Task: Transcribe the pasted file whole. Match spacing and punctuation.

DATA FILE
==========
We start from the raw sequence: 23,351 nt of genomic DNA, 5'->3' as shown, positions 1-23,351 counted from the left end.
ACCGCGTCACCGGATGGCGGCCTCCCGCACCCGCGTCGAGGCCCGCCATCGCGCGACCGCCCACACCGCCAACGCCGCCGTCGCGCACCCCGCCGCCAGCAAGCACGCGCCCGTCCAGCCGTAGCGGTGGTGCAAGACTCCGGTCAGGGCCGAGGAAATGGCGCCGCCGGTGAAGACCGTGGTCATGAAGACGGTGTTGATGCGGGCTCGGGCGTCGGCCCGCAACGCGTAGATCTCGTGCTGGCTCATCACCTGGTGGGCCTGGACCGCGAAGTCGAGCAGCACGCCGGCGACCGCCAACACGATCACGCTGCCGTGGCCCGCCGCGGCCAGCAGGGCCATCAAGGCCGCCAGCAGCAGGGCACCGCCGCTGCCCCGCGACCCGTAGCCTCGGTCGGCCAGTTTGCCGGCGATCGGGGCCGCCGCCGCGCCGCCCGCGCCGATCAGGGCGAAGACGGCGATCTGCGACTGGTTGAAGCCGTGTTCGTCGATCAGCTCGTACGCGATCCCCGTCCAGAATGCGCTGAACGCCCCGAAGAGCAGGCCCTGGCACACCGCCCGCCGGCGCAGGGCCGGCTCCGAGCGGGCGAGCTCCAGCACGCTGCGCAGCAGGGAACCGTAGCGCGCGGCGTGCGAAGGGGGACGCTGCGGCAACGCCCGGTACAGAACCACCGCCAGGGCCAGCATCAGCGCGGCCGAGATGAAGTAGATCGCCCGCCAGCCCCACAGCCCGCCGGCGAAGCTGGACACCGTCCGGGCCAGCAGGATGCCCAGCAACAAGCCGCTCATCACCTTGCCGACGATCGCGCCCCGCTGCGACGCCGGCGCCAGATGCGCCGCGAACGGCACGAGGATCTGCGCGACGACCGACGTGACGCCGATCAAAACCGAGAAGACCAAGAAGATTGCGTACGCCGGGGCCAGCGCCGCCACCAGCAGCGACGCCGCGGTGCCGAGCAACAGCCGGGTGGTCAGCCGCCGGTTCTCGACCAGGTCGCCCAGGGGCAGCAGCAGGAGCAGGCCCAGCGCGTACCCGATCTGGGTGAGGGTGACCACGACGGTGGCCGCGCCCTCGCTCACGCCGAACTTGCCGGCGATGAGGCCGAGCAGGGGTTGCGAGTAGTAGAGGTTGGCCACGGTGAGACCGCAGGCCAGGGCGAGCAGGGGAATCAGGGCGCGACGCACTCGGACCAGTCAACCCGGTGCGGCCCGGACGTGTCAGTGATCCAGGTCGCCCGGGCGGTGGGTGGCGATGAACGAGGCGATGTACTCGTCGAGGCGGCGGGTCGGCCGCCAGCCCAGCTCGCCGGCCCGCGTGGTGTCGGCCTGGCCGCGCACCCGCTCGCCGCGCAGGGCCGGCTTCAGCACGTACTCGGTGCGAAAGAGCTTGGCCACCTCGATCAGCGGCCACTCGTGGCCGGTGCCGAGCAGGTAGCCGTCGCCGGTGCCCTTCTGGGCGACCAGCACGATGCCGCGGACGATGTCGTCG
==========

We start from the raw sequence: 23,351 nt of genomic DNA, 5'->3' as shown, positions 1-23,351 counted from the left end.
ACCGCGTCACCGGATGGCGGCCTCCCGCACCCGCGTCGAGGCCCGCCATCGCGCGACCGCCCACACCGCCAACGCCGCCGTCGCGCACCCCGCCGCCAGCAAGCACGCGCCCGTCCAGCCGTAGCGGTGGTGCAAGACTCCGGTCAGGGCCGAGGAAATGGCGCCGCCGGTGAAGACCGTGGTCATGAAGACGGTGTTGATGCGGGCTCGGGCGTCGGCCCGCAACGCGTAGATCTCGTGCTGGCTCATCACCTGGTGGGCCTGGACCGCGAAGTCGAGCAGCACGCCGGCGACCGCCAACACGATCACGCTGCCGTGGCCCGCCGCGGCCAGCAGGGCCATCAAGGCCGCCAGCAGCAGGGCACCGCCGCTGCCCCGCGACCCGTAGCCTCGGTCGGCCAGTTTGCCGGCGATCGGGGCCGCCGCCGCGCCGCCCGCGCCGATCAGGGCGAAGACGGCGATCTGCGACTGGTTGAAGCCGTGTTCGTCGATCAGCTCGTACGCGATCCCCGTCCAGAATGCGCTGAACGCCCCGAAGAGCAGGCCCTGGCACACCGCCCGCCGGCGCAGGGCCGGCTCCGAGCGGGCGAGCTCCAGCACGCTGCGCAGCAGGGAACCGTAGCGCGCGGCGTGCGAAGGGGGACGCTGCGGCAACGCCCGGTACAGAACCACCGCCAGGGCCAGCATCAGCGCGGCCGAGATGAAGTAGATCGCCCGCCAGCCCCACAGCCCGCCGGCGAAGCTGGACACCGTCCGGGCCAGCAGGATGCCCAGCAACAAGCCGCTCATCACCTTGCCGACGATCGCGCCCCGCTGCGACGCCGGCGCCAGATGCGCCGCGAACGGCACGAGGATCTGCGCGACGACCGACGTGACGCCGATCAAAACCGAGAAGACCAAGAAGATTGCGTACGCCGGGGCCAGCGCCGCCACCAGCAGCGACGCCGCGGTGCCGAGCAACAGCCGGGTGGTCAGCCGCCGGTTCTCGACCAGGTCGCCCAGGGGCAGCAGCAGGAGCAGGCCCAGCGCGTACCCGATCTGGGTGAGGGTGACCACGACGGTGGCCGCGCCCTCGCTCACGCCGAACTTGCCGGCGATGAGGCCGAGCAGGGGTTGCGAGTAGTAGAGGTTGGCCACGGTGAGACCGCAGGCCAGGGCGAGCAGGGGAATCAGGGCGCGACGCACTCGGACCAGTCAACCCGGTGCGGCCCGGACGTGTCAGTGATCCAGGTCGCCCGGGCGGTGGGTGGCGATGAACGAGGCGATGTACTCGTCGAGGCGGCGGGTCGGCCGCCAGCCCAGCTCGCCGGCCCGCGTGGTGTCGGCCTGGCCGCGCACCCGCTCGCCGCGCAGGGCCGGCTTCAGCACGTACTCGGTGCGAAAGAGCTTGGCCACCTCGATCAGCGGCCACTCGTGGCCGGTGCCGAGCAGGTAGCCGTCGCCGGTGCCCTTCTGGGCGACCAGCACGATGCCGCGGACGATGTCGTCG